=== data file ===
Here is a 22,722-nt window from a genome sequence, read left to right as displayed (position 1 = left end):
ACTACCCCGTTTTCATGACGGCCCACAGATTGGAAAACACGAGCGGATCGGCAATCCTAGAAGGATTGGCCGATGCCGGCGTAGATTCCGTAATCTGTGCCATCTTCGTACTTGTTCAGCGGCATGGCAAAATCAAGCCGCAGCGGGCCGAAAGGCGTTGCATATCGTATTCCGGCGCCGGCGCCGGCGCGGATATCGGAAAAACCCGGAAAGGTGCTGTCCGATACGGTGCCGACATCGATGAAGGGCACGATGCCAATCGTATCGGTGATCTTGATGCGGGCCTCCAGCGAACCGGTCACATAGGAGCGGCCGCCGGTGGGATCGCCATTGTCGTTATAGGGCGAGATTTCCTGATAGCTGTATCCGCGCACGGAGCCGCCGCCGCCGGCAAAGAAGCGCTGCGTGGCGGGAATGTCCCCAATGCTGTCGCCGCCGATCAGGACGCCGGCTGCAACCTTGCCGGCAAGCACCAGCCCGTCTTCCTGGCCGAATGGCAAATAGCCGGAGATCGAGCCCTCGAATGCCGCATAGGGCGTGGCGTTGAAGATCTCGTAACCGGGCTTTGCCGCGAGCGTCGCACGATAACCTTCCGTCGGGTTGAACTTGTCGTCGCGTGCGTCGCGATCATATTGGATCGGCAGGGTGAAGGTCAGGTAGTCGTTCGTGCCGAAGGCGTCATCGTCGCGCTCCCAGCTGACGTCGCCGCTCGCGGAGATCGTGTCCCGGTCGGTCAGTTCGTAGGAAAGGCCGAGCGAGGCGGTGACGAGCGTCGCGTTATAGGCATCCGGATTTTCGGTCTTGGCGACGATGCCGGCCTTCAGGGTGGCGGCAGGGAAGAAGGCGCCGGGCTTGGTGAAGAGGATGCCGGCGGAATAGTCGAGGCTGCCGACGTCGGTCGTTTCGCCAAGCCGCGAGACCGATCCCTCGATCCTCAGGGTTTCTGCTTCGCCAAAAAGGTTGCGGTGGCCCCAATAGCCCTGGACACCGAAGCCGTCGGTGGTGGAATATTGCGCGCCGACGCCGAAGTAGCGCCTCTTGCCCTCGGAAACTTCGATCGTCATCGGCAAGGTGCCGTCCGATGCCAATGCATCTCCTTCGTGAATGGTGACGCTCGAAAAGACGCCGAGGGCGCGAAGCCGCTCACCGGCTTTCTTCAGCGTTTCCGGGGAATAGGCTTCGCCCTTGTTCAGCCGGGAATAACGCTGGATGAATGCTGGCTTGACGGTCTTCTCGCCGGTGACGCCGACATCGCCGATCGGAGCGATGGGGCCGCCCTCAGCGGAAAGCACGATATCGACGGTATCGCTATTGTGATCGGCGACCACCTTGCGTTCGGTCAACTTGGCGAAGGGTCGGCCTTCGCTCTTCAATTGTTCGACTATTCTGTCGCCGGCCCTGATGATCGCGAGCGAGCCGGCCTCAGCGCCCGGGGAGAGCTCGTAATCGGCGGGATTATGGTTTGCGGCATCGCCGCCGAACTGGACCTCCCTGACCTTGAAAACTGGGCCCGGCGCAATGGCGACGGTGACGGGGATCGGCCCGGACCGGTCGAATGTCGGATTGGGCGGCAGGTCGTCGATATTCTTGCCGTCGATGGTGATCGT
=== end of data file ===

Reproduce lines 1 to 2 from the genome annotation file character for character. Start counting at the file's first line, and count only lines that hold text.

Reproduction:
Here is a 22,722-nt window from a genome sequence, read left to right as displayed (position 1 = left end):
ACTACCCCGTTTTCATGACGGCCCACAGATTGGAAAACACGAGCGGATCGGCAATCCTAGAAGGATTGGCCGATGCCGGCGTAGATTCCGTAATCTGTGCCATCTTCGTACTTGTTCAGCGGCATGGCAAAATCAAGCCGCAGCGGGCCGAAAGGCGTTGCATATCGTATTCCGGCGCCGGCGCCGGCGCGGATATCGGAAAAACCCGGAAAGGTGCTGTCCGATACGGTGCCGACATCGATGAAGGGCACGATGCCAATCGTATCGGTGATCTTGATGCGGGCCTCCAGCGAACCGGTCACATAGGAGCGGCCGCCGGTGGGATCGCCATTGTCGTTATAGGGCGAGATTTCCTGATAGCTGTATCCGCGCACGGAGCCGCCGCCGCCGGCAAAGAAGCGCTGCGTGGCGGGAATGTCCCCAATGCTGTCGCCGCCGATCAGGACGCCGGCTGCAACCTTGCCGGCAAGCACCAGCCCGTCTTCCTGGCCGAATGGCAAATAGCCGGAGATCGAGCCCTCGAATGCCGCATAGGGCGTGGCGTTGAAGATCTCGTAACCGGGCTTTGCCGCGAGCGTCGCACGATAACCTTCCGTCGGGTTGAACTTGTCGTCGCGTGCGTCGCGATCATATTGGATCGGCAGGGTGAAGGTCAGGTAGTCGTTCGTGCCGAAGGCGTCATCGTCGCGCTCCCAGCTGACGTCGCCGCTCGCGGAGATCGTGTCCCGGTCGGTCAGTTCGTAGGAAAGGCCGAGCGAGGCGGTGACGAGCGTCGCGTTATAGGCATCCGGATTTTCGGTCTTGGCGACGATGCCGGCCTTCAGGGTGGCGGCAGGGAAGAAGGCGCCGGGCTTGGTGAAGAGGATGCCGGCGGAATAGTCGAGGCTGCCGACGTCGGTCGTTTCGCCAAGCCGCGAGACCGATCCCTCGATCCTCAGGGTTTCTGCTTCGCCAAAAAGGTTGCGGTGGCCCCAATAGCCCTGGACACCGAAGCCGTCGGTGGTGGAATATTGCGCGCCGACGCCGAAGTAGCGCCTCTTGCCCTCGGAAACTTCGATCGTCATCGGCAAGGTGCCGTCCGATGCCAATGCATCTCCTTCGTGAATGGTGACGCTCGAAAAGACGCCGAGGGCGCGAAGCCGCTCACCGGCTTTCTTCAGCGTTTCCGGGGAATAGGCTTCGCCCTTGTTCAGCCGGGAATAACGCTGGATGAATGCTGGCTTGACGGTCTTCTCGCCGGTGACGCCGACATCGCCGATCGGAGCGATGGGGCCGCCCTCAGCGGAAAGCACGATATCGACGGTATCGCTATTGTGATCGGCGACCACCTTGCGTTCGGTCAACTTGGCGAAGGGTCGGCCTTCGCTCTTCAATTGTTCGACTATTCTGTCGCCGGCCCTGATGATCGCGAGCGAGCCGGCCTCAGCGCCCGGGGAGAGCTCGTAATCGGCGGGATTATGGTTTGCGGCATCGCCGCCGAACTGGACCTCCCTGACCTTGAAAACTGGGCCCGGCGCAATGGCGACGGTGACGGGGATCGGCCCGGACCGGTCGAATGTCGGATTGGGCGGCAGGTCGTCGATATTCTTGCCGTCGATGGTGATCGT